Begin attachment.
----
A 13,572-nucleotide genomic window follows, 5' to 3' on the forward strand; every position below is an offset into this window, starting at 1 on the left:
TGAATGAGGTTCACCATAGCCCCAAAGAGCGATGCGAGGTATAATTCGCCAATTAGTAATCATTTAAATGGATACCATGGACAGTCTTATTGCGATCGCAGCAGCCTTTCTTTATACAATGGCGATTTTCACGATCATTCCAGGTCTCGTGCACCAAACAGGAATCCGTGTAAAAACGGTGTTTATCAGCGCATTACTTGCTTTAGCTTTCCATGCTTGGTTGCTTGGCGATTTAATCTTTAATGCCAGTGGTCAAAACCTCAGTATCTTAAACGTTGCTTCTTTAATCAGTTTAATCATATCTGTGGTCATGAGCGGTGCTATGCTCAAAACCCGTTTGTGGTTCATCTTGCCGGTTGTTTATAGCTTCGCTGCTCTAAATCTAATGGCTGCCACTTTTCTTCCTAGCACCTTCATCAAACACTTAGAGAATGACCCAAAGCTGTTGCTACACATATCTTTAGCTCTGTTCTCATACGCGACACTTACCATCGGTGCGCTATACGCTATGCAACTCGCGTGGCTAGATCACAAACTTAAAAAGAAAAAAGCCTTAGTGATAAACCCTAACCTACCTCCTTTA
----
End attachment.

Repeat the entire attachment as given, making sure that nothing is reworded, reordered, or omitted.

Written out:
A 13,572-nucleotide genomic window follows, 5' to 3' on the forward strand; every position below is an offset into this window, starting at 1 on the left:
TGAATGAGGTTCACCATAGCCCCAAAGAGCGATGCGAGGTATAATTCGCCAATTAGTAATCATTTAAATGGATACCATGGACAGTCTTATTGCGATCGCAGCAGCCTTTCTTTATACAATGGCGATTTTCACGATCATTCCAGGTCTCGTGCACCAAACAGGAATCCGTGTAAAAACGGTGTTTATCAGCGCATTACTTGCTTTAGCTTTCCATGCTTGGTTGCTTGGCGATTTAATCTTTAATGCCAGTGGTCAAAACCTCAGTATCTTAAACGTTGCTTCTTTAATCAGTTTAATCATATCTGTGGTCATGAGCGGTGCTATGCTCAAAACCCGTTTGTGGTTCATCTTGCCGGTTGTTTATAGCTTCGCTGCTCTAAATCTAATGGCTGCCACTTTTCTTCCTAGCACCTTCATCAAACACTTAGAGAATGACCCAAAGCTGTTGCTACACATATCTTTAGCTCTGTTCTCATACGCGACACTTACCATCGGTGCGCTATACGCTATGCAACTCGCGTGGCTAGATCACAAACTTAAAAAGAAAAAAGCCTTAGTGATAAACCCTAACCTACCTCCTTTA